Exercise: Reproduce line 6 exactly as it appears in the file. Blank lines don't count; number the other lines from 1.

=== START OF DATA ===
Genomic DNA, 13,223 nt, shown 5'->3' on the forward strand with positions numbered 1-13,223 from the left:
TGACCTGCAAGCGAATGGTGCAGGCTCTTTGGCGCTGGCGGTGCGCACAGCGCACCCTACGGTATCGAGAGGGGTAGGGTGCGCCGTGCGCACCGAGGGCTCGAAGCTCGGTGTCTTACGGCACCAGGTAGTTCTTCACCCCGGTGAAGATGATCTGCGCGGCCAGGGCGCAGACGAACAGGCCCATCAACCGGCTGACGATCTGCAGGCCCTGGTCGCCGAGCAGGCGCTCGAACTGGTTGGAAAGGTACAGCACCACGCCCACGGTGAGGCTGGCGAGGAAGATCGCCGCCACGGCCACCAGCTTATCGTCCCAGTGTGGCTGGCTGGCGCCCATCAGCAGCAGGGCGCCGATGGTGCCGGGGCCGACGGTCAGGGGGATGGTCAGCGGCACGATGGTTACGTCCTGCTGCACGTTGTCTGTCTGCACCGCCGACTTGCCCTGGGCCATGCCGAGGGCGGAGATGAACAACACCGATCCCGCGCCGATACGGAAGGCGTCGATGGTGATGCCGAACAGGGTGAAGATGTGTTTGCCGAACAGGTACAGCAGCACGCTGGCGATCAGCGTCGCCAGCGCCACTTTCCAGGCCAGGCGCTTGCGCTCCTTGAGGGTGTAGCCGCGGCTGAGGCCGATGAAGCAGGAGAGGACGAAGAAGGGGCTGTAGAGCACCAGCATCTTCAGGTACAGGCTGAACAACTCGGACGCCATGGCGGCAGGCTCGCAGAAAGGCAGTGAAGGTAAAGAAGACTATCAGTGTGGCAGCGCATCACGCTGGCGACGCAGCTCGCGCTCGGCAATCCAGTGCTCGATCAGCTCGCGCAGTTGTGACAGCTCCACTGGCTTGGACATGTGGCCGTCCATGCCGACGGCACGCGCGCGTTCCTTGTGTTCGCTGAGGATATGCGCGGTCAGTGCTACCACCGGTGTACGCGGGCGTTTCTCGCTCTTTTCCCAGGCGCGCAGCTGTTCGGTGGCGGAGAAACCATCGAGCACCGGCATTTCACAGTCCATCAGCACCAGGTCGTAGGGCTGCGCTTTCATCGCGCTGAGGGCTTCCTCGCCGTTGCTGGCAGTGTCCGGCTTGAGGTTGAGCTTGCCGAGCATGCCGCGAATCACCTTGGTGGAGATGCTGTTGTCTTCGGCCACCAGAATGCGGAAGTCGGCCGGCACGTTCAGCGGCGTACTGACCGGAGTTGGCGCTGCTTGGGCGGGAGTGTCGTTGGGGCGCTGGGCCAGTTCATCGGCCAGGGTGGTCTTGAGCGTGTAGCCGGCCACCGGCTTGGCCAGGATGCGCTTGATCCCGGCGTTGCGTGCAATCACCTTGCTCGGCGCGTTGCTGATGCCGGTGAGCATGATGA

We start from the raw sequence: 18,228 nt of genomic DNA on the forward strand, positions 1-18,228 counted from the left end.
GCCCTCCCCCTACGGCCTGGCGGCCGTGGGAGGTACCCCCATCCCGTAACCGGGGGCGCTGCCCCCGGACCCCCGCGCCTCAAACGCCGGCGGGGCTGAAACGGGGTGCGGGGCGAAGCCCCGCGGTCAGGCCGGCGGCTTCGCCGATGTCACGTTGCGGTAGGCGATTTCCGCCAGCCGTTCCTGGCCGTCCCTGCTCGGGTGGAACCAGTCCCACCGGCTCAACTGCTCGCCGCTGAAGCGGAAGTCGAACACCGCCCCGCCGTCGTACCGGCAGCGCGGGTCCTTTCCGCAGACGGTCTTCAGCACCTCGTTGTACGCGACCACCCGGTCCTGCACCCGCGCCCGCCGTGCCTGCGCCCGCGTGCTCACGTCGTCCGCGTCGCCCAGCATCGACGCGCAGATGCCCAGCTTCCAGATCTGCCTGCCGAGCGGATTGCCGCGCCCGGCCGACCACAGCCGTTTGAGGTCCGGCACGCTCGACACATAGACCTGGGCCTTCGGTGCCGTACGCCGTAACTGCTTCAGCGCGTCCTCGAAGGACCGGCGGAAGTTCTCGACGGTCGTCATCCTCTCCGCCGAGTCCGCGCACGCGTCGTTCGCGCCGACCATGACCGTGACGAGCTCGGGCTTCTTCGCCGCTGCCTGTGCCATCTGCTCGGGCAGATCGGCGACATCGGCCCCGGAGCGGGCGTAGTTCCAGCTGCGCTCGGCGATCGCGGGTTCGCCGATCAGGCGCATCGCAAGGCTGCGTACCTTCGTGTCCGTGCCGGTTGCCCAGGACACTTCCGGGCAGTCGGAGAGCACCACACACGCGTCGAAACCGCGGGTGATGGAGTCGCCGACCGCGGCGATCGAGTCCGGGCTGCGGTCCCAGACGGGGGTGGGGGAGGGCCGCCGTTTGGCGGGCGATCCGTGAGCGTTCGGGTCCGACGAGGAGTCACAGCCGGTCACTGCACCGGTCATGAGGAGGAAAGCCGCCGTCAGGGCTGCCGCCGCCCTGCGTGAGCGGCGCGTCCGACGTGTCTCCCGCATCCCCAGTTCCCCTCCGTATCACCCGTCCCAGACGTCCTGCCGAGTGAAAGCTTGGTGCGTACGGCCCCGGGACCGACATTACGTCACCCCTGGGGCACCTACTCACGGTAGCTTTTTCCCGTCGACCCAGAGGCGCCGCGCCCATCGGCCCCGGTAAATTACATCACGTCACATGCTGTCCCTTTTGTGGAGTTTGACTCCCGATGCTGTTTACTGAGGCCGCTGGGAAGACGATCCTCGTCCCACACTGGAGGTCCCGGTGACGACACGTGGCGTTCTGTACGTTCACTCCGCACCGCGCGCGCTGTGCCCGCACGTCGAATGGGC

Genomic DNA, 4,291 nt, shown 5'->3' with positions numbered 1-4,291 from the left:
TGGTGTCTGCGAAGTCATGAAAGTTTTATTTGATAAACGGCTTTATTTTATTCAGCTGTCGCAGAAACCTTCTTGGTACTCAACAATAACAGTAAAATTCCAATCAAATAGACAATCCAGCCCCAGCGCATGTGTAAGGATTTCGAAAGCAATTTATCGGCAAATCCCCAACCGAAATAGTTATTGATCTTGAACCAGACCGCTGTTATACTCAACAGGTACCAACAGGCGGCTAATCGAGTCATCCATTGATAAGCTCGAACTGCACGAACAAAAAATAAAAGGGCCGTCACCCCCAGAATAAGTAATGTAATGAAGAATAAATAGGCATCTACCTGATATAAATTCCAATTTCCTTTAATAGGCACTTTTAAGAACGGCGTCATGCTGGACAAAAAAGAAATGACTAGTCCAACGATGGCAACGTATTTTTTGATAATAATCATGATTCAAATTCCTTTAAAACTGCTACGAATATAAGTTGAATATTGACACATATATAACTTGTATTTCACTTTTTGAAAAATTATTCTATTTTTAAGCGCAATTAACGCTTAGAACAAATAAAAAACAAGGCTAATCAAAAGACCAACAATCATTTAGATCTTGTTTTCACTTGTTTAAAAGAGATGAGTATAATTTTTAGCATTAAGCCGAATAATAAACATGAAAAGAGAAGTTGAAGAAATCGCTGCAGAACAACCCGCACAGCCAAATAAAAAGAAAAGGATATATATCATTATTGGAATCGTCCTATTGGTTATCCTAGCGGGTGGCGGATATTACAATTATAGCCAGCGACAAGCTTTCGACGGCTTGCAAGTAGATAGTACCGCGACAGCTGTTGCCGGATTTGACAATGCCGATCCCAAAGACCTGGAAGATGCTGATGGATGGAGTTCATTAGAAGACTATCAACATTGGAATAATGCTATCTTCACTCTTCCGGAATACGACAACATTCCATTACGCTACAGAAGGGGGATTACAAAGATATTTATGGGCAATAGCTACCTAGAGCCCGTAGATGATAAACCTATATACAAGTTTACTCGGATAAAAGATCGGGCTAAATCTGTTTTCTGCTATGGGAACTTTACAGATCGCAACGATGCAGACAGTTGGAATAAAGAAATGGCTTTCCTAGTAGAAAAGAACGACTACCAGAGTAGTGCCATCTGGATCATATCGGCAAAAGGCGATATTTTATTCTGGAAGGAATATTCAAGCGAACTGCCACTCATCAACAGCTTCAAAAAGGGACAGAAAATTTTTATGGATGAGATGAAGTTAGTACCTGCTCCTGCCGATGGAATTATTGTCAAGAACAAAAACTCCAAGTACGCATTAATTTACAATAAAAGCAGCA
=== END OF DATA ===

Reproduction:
TGGTGTCTGCGAAGTCATGAAAGTTTTATTTGATAAACGGCTTTATTTTATTCAGCTGTCGCAGAAACCTTCTTGGTACTCAACAATAACAGTAAAATTCCAATCAAATAGACAATCCAGCCCCAGCGCATGTGTAAGGATTTCGAAAGCAATTTATCGGCAAATCCCCAACCGAAATAGTTATTGATCTTGAACCAGACCGCTGTTATACTCAACAGGTACCAACAGGCGGCTAATCGAGTCATCCATTGATAAGCTCGAACTGCACGAACAAAAAATAAAAGGGCCGTCACCCCCAGAATAAGTAATGTAATGAAGAATAAATAGGCATCTACCTGATATAAATTCCAATTTCCTTTAATAGGCACTTTTAAGAACGGCGTCATGCTGGACAAAAAAGAAATGACTAGTCCAACGATGGCAACGTATTTTTTGATAATAATCATGATTCAAATTCCTTTAAAACTGCTACGAATATAAGTTGAATATTGACACATATATAACTTGTATTTCACTTTTTGAAAAATTATTCTATTTTTAAGCGCAATTAACGCTTAGAACAAATAAAAAACAAGGCTAATCAAAAGACCAACAATCATTTAGATCTTGTTTTCACTTGTTTAAAAGAGATGAGTATAATTTTTAGCATTAAGCCGAATAATAAACATGAAAAGAGAAGTTGAAGAAATCGCTGCAGAACAACCCGCACAGCCAAATAAAAAGAAAAGGATATATATCATTATTGGAATCGTCCTATTGGTTATCCTAGCGGGTGGCGGATATTACAATTATAGCCAGCGACAAGCTTTCGACGGCTTGCAAGTAGATAGTACCGCGACAGCTGTTGCCGGATTTGACAATGCCGATCCCAAAGACCTGGAAGATGCTGATGGATGGAGTTCATTAGAAGACTATCAACATTGGAATAATGCTATCTTCACTCTTCCGGAATACGACAACATTCCATTACGCTACAGAAGGGGGATTACAAAGATATTTATGGGCAATAGCTACCTAGAGCCCGTAGATGATAAACCTATATACAAGTTTACTCGGATAAAAGATCGGGCTAAATCTGTTTTCTGCTATGGGAACTTTACAGATCGCAACGATGCAGACAGTTGGAATAAAGAAATGGCTTTCCTAGTAGAAAAGAACGACTACCAGAGTAGTGCCATCTGGATCATATCGGCAAAAGGCGATATTTTATTCTGGAAGGAATATTCAAGCGAACTGCCACTCATCAACAGCTTCAAAAAGGGACAGAAAATTTTTATGGATGAGATGAAGTTAGTACCTGCTCCTGCCGATGGAATTATTGTCAAGAACAAAAACTCCAAGTACGCATTAATTTACAATAAAAGCAGCA